A Global Perspective: the Role of FamilySearch in a Worldwide Community

The 46th annual Conference on Family History and Genealogy is coming to a close. Today, in addition to those who registered to attend the full conference, family history consultants have been invited to receive a full day of training. The consultants will be instructed in their core responsibilities to help others find their ancestors. There will also be classes on United States, British, LDS ancestral, and professional research, methodology, FamilySearch compatibles, and computers & technology.

From left to right: Frederick E. Moss, legal advisor to the Federation of Genealogical Societies, David E. Rencher, and Glenn Kinkade of Dallas, Texas

From left to right: Frederick E. Moss, legal advisor to the Federation of Genealogical Societies, David E. Rencher, and Glenn Kinkade of Dallas, Texas

Yesterday, David Rencher, chief genealogical officer for FamilySearch International, gave the closing keynote address, The Role of FamilySearch in a Worldwide Community. Mr. Rencher outlined the journey of growth and phases of FamilySearch International. Sometimes by looking back we may achieve a clearer vision of the future.

FamilySearch invites everyone, especially members of The Church of Jesus Christ of Latter-day Saints, to search for their ancestors. As people accept this challenge, there are going to naturally be more beginners. He asked those present to remember when they first started their family tree and to be patient with the errors made by those new to this endeavor. He encouraged participants to manage this learning curve by mentoring them in their pursuit. He spoke about “pain points” and acknowledged that mistakes have been and will continue to be made.

Mr. Rencher compared FamilyTree to the recent renovation of the LDS Ogden temple where he realized that “scraps will be left over when building a temple” and that the same is true when reconstructing the pedigree of the human family online. He addressed the debate of quality vs. quantity and shared his experience of completing work that was a duplication in his earliest days in this field. He said that, “why all that I did was completely disposable, I had an experience that turned my heart.” In essence, the time he spent was never “wasted,” yet FamilySearch is “trying to have the most accurate lineage-linked system” as organized by man. “Let’s focus on the work that we are to do and do the best work possible.”

Mr. Rencher outlined the role that FamilySearch has taken, from its earliest days of negotiating access to the world’s records to a point of agreement and signed contracts. Microfilm is still being used by the request of a few repositories. In addition, there are 189 cameras in the field capturing digital images, while microfilm is being scanned from the vault to be placed online. “The films I wanted were converted first; the ones you wanted — last, not really, but there must be some executive privilege,” he joked. Mr. Rencher discussed how FamilySearch has improved its quality check. “You know the image skipped is the one you want.” Amazingly, FamilySearch provides 1.6 million new searchable names each day, so “if you did not find your people yesterday, check today.”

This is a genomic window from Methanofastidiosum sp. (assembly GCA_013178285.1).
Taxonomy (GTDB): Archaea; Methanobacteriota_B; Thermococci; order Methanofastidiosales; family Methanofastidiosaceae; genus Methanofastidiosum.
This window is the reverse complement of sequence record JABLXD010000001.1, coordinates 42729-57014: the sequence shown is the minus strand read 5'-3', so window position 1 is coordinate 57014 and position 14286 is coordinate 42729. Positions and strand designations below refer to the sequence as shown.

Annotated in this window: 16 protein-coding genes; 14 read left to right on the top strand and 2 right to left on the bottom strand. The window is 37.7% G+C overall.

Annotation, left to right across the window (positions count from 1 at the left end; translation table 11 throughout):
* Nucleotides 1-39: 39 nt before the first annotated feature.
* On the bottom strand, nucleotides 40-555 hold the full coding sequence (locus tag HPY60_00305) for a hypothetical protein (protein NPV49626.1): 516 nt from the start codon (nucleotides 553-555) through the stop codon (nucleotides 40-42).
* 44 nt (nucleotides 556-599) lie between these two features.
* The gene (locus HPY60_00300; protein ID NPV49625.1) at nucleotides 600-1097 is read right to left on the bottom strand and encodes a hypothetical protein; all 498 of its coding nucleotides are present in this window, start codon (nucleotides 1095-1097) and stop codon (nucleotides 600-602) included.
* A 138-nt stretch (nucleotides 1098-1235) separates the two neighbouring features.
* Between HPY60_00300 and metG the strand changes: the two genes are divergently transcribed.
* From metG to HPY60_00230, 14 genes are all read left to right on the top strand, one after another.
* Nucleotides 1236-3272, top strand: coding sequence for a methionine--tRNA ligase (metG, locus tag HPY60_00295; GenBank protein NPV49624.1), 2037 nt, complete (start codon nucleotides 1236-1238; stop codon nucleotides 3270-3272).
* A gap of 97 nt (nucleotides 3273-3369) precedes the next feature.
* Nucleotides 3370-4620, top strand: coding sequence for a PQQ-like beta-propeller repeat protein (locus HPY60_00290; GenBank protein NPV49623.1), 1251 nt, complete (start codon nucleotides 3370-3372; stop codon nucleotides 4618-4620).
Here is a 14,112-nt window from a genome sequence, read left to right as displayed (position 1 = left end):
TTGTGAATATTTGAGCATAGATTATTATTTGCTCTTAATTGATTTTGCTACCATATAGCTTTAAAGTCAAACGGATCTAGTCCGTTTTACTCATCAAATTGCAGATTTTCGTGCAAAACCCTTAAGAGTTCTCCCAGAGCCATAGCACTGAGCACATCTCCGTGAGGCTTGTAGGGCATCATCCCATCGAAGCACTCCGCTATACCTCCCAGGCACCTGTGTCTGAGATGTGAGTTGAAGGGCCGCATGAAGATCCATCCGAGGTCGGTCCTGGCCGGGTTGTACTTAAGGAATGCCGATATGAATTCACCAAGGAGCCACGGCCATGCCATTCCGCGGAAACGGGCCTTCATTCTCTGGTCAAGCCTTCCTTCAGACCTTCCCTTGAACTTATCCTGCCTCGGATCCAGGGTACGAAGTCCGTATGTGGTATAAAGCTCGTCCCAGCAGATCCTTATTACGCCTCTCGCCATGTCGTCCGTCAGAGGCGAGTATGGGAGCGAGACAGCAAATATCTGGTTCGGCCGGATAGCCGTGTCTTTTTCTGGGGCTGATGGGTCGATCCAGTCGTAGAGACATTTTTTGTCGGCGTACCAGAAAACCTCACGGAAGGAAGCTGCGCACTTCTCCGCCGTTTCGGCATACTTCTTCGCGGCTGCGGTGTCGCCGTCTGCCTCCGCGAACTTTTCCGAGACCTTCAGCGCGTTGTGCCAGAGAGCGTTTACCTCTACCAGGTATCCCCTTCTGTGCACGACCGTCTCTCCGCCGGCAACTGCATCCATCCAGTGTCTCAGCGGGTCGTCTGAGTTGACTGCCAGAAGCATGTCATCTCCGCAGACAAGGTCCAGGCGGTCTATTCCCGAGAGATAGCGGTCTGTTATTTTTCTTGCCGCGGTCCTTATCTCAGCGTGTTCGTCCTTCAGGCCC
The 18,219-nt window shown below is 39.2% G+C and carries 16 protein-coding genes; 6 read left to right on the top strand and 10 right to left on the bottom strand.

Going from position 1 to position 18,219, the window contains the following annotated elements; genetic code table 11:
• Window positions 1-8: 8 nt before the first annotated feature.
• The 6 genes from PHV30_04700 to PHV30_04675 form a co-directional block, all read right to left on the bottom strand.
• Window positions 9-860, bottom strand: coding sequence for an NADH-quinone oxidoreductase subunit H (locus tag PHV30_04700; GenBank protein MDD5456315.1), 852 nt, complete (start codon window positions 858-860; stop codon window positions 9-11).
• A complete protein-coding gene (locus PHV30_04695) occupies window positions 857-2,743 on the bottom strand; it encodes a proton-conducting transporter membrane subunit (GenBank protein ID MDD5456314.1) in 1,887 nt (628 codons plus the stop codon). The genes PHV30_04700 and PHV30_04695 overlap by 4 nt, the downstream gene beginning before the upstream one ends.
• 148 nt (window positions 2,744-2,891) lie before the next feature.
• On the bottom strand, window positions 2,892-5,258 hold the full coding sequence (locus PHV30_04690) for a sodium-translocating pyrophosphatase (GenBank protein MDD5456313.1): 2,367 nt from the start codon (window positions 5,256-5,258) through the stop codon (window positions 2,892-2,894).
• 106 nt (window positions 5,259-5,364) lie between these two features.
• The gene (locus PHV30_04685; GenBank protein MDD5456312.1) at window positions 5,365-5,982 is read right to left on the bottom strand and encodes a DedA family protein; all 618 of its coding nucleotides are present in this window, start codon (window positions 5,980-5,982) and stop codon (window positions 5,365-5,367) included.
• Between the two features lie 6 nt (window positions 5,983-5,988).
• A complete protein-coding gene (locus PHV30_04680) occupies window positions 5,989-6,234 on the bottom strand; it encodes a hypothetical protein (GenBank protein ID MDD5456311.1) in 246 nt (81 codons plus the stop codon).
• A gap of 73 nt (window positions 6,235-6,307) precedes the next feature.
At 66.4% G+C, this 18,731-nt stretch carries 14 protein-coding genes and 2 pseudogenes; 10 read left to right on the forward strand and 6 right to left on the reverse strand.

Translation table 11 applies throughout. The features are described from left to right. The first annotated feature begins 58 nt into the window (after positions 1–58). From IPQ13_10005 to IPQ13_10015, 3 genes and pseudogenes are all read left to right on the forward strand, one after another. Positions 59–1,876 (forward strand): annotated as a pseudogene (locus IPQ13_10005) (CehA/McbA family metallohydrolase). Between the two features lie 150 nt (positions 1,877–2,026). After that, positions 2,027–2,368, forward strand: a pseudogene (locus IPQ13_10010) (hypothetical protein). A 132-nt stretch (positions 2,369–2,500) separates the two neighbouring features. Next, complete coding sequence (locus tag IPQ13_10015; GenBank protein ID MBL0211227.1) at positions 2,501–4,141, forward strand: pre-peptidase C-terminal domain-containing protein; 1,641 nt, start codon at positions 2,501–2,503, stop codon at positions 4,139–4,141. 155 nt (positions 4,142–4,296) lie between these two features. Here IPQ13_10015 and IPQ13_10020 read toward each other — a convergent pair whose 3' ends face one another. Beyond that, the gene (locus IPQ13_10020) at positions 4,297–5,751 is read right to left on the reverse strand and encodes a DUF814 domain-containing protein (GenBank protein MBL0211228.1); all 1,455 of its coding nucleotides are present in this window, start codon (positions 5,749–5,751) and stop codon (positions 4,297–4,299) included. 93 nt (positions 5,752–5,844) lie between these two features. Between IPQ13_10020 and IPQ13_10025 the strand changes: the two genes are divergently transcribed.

Once FamilySearch International was “the only game in town.” Now there are major for-profit companies and FamilySearch “welcome[s] them to bring their resources to the table.” He said, “we are not in competition.” He mentioned the free access members of The Church of Jesus Christ of Latter-day Saints received to ancestry.com, findmypast.com, and myheritage.com. He says that it is about a $700 savings for members each year. However, “these members fund all that is free on familysearch.org.” He said that he is also very excited about FamilySearch’s partnership with BillionGraves and shared an example of his contributions to this project. He said, “I have no teary-eyed videos today. You are stuck with my humor,” as he pointed out a discrepancy between a vital record and a cemetery stone he used as an example from his personal research.

FamilySearch also collaborates with non-profits, such as the Federation of Genealogical Societies (FGS). One current project is the Preserve the Pensions from the War of 1812. FGS “took point on that” and the images will be offered for free on fold3.com. He showed examples of the plethora of documents found in these files, including “that torn page out of the family bible” from the days when duplication services were not available. There are 7.2 million pages related to this project. Each dollar that is donated will preserve two pages; this becomes four pages with ancestry.com’s commitment to match donations dollar for dollar. These files are being digitized alphabetically and the records are currently digitized to about the letters G-H and are available online. For the month of July there was a goal to raise $1800 a day to preserve these records. Although it is now August, your monetary support to this project is still greatly appreciated!

Mr. Rencher admitted that “there is an element of independence that must be given up to collaborate and sometimes it is painful … [but, the goal is to] connect people to their ancestors.” His presentation slides, The Role of FamilySearch in a Worldwide Community,  are available on the conference website. Elder Paul F. Koelliker keynote address, Family the Fabric of Eternity, is also available on the conference website.

Copyright ©2014 Lynn Broderick and the Single Leaf. All Rights Reserved.

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